Cow Parsnip

Miss Chen
Description: This herbaceous plant is a biennial or short-lived perennial. During the first year, several basal leaves are produced, but thereafter this plant bolts to produce flowering stalks about 4-8' tall. The central stem is light green, stout, terete with vertical ridges, more or less covered with spreading white hairs, and usually unbranched. The interior of the this stem is hollow. Widely spreading alternate leaves are located primarily along the lower half of the central stem, becoming smaller in size above. The lower to middle alternate leaves are ternately compound (divided into 3 leaflets); they are 8-20" long and similarly across in outline. The leaflets are 4-12" long and ovate or orbicular in outline; they are shallowly to moderately cleft into 3-5 lobes and coarsely toothed. The lobes of leaflets are ovate in shape; they have broad acute tips. The upper leaflet surface is grayish green, medium green, or yellowish green and rough-textured, while the lower leaflet surface is slightly more pale and hairy along the primary and secondary veins. The petioles of lower to middle leaves are 3-10" long, light green, hairy, and relatively stout (especially at the base). The petiole bases are partially enclosed by a pair of hairy membranous sheaths. These sheaths are light green, purplish green, or nearly white from abundant hairs. Upper leaves are usually simple, ternately lobed, and coarsely toothed; they are up to 4" long and similarly across. The lobes of upper leaves are lanceolate with acute tips. The upper leaves have petioles up to 2" long.

The central stem terminates in a compound umbel up to 8" across. Additional compound umbels are produced from the axils of upper leaves on long peduncles (flowering stalks); these axillary umbels are up to 6" across. The compound umbels are more or less flat-headed. Each compound umbel has 8-30 rays that terminate in umbellets; each umbellet has 8-30 flowers. The rays of the compound umbels are 2-5" long, light green, and pubescent; the pedicels of the flowers are ¼–¾" long, light green, and pubescent. Individual flowers span a little less than ¼" across. Each flower has a light green calyx that is shaped like a saucer, 5 white petals, 5 stamens, and a whitish ovary with a pair of tiny styles. The petals are strongly incurved at their tips. The blooming period occurs from late spring to mid-summer, lasting about 1 month. Afterwards, the flowers are replaced by fruits (schizocarps); each fruit consists of a pair of seeds. Individual immature fruits are about 8 mm. (1/3") in length, 6 mm. (1/4") across, and somewhat flattened; they are elliptic-obovoid in shape, light green with white margins, and there are 4 vertical dark green veins toward the center of each flattened side. Mature fruits become tan to dark brown, and their lateral margins become flattened into wings; they are distributed to a limited extent by the wind before dividing into seeds. The root system consists of a taproot or a cluster of thick roots. This plant reproduces by reseeding itself.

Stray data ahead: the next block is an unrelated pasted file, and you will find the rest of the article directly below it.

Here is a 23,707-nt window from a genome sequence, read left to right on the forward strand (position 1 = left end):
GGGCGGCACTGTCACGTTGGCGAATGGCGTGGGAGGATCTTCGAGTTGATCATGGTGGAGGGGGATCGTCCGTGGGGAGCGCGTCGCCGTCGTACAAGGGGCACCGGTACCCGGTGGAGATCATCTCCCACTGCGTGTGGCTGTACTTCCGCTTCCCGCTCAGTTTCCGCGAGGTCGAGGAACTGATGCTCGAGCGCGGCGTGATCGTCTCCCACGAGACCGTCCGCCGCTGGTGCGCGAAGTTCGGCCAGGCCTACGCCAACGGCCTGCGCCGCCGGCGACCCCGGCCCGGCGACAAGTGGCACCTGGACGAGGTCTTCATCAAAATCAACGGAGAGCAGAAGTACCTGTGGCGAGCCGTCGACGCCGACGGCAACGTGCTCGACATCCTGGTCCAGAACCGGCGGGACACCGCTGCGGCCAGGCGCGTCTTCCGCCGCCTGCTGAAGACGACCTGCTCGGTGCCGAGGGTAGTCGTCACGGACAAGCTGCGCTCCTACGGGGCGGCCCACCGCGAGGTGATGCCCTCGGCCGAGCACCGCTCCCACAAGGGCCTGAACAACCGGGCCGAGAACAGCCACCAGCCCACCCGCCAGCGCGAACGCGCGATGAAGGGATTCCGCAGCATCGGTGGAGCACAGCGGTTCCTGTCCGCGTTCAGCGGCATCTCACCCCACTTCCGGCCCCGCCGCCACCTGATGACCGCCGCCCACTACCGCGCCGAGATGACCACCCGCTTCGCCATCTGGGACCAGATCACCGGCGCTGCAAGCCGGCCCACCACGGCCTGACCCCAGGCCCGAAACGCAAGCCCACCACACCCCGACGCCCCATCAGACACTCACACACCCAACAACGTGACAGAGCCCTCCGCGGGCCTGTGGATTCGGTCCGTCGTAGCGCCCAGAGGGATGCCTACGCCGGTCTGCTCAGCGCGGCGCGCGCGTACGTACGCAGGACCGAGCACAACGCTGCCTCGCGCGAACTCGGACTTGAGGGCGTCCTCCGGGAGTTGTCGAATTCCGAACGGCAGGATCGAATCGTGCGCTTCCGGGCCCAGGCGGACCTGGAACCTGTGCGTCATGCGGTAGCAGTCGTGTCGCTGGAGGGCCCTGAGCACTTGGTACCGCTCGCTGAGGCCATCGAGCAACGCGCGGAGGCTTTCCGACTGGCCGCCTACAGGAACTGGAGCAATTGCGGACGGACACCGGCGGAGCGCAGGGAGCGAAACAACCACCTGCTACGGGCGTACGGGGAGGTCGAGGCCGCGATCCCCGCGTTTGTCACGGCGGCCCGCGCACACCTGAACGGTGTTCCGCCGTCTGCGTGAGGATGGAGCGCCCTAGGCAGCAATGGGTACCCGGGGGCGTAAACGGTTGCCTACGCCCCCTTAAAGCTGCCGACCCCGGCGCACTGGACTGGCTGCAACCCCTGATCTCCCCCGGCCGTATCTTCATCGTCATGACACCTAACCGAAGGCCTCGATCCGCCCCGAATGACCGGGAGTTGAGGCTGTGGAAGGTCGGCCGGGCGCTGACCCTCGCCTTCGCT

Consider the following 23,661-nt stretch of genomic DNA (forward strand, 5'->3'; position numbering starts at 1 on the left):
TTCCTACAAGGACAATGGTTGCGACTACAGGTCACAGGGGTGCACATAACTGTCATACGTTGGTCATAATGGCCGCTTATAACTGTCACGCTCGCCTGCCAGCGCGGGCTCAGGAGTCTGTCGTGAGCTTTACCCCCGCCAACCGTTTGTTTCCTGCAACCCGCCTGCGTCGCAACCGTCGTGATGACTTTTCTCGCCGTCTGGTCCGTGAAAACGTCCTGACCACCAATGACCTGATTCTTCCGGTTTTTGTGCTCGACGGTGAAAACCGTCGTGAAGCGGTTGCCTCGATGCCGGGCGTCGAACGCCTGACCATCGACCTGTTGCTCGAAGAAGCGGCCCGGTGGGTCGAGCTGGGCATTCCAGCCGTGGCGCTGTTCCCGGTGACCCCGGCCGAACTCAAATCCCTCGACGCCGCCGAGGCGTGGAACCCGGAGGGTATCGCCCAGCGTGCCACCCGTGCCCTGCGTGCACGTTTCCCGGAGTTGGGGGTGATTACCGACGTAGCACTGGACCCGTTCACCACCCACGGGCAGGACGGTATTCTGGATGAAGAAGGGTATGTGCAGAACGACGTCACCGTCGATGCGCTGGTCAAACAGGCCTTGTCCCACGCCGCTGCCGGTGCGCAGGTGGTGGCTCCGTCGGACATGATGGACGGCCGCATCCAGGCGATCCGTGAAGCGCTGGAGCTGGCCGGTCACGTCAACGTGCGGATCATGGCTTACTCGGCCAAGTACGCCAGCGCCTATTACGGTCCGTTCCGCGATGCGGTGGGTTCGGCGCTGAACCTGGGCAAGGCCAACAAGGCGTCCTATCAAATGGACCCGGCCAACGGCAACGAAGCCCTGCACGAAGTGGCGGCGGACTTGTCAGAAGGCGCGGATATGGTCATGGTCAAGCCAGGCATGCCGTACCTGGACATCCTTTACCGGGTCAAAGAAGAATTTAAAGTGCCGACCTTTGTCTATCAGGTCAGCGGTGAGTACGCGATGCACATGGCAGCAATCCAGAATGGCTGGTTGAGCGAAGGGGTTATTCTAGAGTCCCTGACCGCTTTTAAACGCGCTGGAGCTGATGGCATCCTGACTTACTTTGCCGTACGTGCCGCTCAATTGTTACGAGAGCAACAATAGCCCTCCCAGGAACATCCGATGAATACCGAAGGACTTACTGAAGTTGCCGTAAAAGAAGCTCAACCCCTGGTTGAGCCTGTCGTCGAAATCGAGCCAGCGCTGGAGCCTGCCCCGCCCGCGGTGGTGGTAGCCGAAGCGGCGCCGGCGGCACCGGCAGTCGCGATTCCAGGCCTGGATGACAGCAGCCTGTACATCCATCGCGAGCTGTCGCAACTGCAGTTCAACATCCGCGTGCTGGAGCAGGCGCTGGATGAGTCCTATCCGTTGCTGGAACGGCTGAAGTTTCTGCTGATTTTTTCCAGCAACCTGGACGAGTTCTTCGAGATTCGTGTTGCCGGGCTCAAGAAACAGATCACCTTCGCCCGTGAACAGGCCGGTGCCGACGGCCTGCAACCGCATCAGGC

Cultivation: The preference is full sun to light shade, moist conditions, and fertile soil containing loam, silty loam, or sandy loam. The size of individual plants can vary considerably. Some protection from strong wind is desirable. Because Cow Parsnip can irritate human skin, it is best to wear gloves while handling its foliage.

Range & Habitat: The native Cow Parsnip is occasional in central and northern Illinois, while in the southern section of the state it is uncommon (see Distribution Map). Habitats include bottomland woodlands, terraces of floodplain woodlands, borders of woodlands, woodland openings, meadows in wooded areas, riverside prairies, thickets, streambanks, and partially shaded roadsides. Cow Parsnip can be found in both high quality natural areas and disturbed habitats.